Understanding Entitlements: What Am I Entitled to in a Divorce?
Divorce can be a complex and emotionally challenging process, and even with the introduction of a more straightforward no-fault divorce process which has been in effect since April 2022, ending a marriage or civil partnership can still be overwhelming. One of the biggest concerns for a couple going through a separation and the biggest questions our experienced Family Law team at Tollers gets asked is ‘What am I entitled to in a divorce?’ and ‘What are my legal rights from property to asset splits’?
In the UK, divorce law is governed by specific regulations that determine how spouses and civil partners divide their assets including their interest in the family home and any other property, their savings and investments, any business interests, their pensions and any other assets they may own. It can also consider what spousal maintenance may be payable.
To help you navigate this difficult and emotional topic, our family law team has compiled a list of frequently asked questions related to divorce entitlements in the UK.
What factors are considered when determining what I am entitled to in a divorce?
When determining entitlements in a divorce, the courts consider various factors, including the following:
- income, earning capacity, property and other financial resources each spouse has or is likely to have in the foreseeable future;
- financial needs and responsibilities of each spouse;
- standard of living during the marriage;
- the duration of the marriage;
- age and health of each spouse;
- contributions made by each spouse (financially or otherwise);
- the welfare of any minor children.
Section 25 of the Matrimonial Causes Act 1973 (the Act) sets out the basic guidelines that the English and Welsh Courts apply when dealing with financial claims. In addition, the Court will also have reference to previously decided cases, known as case law, when making its decision.
How are assets divided in a divorce?
In the UK, assets acquired during the marriage are generally considered to be matrimonial property and are subject to division. The Court aims to achieve a fair distribution of assets, taking into account some of the factors mentioned above. While typically this will involve dividing assets equally, it may be possible to argue that there should be an unequal distribution depending on the individual circumstances.
Assets that were acquired before or after the marriage may be regarded as non-matrimonial property. It will depend on the type and value of these assets and both parties’ needs as to whether the court will take these into account and if so to what extent. If an agreement can be reached a financial and property settlement is often entered into upon divorce. This is a formal agreement designed to set out any financial responsibilities and fairly divide property and finances once a marriage or civil partnership has ended. Read our previous article regarding financial settlements: Property and Financial Settlements in Divorce: FAQs and Specialist Family Legal Advice.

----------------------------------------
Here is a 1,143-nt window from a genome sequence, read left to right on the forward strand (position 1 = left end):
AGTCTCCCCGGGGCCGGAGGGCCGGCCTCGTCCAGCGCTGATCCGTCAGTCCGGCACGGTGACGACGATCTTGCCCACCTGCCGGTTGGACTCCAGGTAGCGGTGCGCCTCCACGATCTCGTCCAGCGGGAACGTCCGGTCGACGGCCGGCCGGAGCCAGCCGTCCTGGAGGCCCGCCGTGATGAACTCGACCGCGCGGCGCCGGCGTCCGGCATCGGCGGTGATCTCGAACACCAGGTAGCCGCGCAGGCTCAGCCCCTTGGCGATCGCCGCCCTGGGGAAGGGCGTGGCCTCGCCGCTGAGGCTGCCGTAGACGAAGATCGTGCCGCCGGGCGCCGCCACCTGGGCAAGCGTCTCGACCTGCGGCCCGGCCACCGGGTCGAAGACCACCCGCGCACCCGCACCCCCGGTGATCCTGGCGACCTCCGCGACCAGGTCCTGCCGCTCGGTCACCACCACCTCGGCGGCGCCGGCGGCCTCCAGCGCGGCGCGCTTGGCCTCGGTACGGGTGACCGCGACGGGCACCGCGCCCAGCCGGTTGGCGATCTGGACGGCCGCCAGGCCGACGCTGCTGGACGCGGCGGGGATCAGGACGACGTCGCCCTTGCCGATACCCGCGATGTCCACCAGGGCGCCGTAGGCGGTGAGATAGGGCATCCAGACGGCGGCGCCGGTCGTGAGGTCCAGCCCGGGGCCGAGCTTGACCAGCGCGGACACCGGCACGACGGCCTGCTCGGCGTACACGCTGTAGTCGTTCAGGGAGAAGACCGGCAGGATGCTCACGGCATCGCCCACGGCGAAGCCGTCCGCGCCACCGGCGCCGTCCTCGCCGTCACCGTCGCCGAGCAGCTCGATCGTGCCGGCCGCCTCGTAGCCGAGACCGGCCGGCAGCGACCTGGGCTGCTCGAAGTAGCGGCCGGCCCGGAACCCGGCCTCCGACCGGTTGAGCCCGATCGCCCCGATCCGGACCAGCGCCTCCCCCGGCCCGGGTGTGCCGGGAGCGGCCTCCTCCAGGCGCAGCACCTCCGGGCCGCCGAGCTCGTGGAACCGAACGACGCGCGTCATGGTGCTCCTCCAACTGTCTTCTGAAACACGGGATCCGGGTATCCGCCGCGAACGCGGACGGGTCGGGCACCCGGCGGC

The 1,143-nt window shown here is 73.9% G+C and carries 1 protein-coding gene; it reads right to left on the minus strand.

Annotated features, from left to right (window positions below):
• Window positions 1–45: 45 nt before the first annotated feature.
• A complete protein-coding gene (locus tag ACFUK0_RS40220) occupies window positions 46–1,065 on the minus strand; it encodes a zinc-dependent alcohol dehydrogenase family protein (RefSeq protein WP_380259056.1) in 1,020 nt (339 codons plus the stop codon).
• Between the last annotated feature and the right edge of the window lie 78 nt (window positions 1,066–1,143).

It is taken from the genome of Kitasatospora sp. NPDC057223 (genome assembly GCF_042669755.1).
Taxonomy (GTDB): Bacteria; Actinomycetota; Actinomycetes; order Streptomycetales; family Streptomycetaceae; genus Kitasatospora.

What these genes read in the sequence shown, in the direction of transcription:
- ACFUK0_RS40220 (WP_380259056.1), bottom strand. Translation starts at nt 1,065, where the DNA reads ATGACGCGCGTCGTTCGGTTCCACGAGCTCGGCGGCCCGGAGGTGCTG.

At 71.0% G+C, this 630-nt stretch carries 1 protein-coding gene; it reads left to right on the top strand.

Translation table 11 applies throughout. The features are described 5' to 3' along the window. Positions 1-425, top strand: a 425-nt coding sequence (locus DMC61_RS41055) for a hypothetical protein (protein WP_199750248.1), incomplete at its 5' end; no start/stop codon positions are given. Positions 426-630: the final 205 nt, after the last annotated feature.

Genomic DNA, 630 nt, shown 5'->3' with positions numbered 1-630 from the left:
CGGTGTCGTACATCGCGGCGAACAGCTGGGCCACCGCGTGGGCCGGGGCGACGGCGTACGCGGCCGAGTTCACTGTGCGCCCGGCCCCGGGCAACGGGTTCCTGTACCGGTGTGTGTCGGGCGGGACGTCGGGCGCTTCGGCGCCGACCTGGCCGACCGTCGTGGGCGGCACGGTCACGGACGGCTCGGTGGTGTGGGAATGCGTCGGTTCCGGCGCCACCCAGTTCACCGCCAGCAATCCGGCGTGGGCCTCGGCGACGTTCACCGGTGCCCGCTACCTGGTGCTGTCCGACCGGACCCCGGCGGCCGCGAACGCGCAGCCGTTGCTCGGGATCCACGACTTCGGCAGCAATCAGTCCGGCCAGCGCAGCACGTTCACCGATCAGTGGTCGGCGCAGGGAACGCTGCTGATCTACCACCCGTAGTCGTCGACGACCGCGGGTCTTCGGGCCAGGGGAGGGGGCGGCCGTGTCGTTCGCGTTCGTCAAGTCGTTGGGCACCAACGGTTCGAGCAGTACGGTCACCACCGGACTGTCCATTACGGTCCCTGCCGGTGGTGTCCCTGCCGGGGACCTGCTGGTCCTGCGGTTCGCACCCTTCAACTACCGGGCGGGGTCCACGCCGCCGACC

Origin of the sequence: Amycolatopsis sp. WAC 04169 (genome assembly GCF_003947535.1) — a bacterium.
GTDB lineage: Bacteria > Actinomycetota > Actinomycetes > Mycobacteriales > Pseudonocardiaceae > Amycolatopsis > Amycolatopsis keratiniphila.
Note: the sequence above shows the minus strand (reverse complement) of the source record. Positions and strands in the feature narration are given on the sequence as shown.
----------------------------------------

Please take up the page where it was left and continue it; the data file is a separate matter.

If you cannot reach an amicable agreement then an application will need to be made to the court so that the matter can be considered by a Judge.
Are prenuptial agreements enforceable in the UK?
Prenuptial agreements are not automatically legally binding in the UK, but they can carry weight in Court proceedings. The Court will consider the terms of the agreement, the circumstances in which it was made, and whether it is fair to uphold it. It is essential to seek specialist legal advice to ensure your prenuptial agreement is drafted correctly and all of the relevant criteria are considered to make it as binding as possible.
How are pensions divided in a divorce?
Pensions are regarded as part of the matrimonial assets and can be subject to division in a divorce or civil partnership dissolution. The Court will assess the value of each spouse’s pensions and may make a pension sharing order so that one person receives a share of the other spouse’s pensions or they may offset the value of the pension against other assets or they can make a lump sum payment to achieve a fair division.
What about child arrangements and maintenance?
Child arrangements and child maintenance are considered separately from a financial settlement within divorce proceedings. Child maintenance will usually be dealt with through the Child Support Agency. If no agreement can be reached regarding child arrangements then an application can be made to the court under the Children Act. The Court’s primary concern is the best interests of the child. Factors such as the child’s welfare, relationship with each parent, and their wishes and feelings (depending on their age) will be taken into account when determining what the child’s living arrangements should be.
Do I need a solicitor for my divorce?
While it is not a legal requirement to have a solicitor, seeking the appropriate legal advice from a trusted solicitor specialising in family law is vital. A family law solicitor specialising in divorce and matrimonial finances can protect your rights and help you navigate the complexities of the divorce process and financial settlements.
Solicitors for Divorce and Matrimonial Finances
Having a comprehensive legal understanding of your rights, obligations and negotiation powers when going through a divorce or civil partnership dissolution is essential. In doing so, you will be best positioned to propose agreement terms that suit you and protect your future financial interests.
Talk to Tollers
If you are divorcing or facing a civil partnership dissolution and are asking yourself ‘What Am I Entitled to In a Divorce?’ and require the advice and guidance of an experienced matrimonial finance solicitor… Talk to Tollers on 01483 901 095 our expert family law team can assist you in providing practical advice on all aspects of your financial settlement agreement.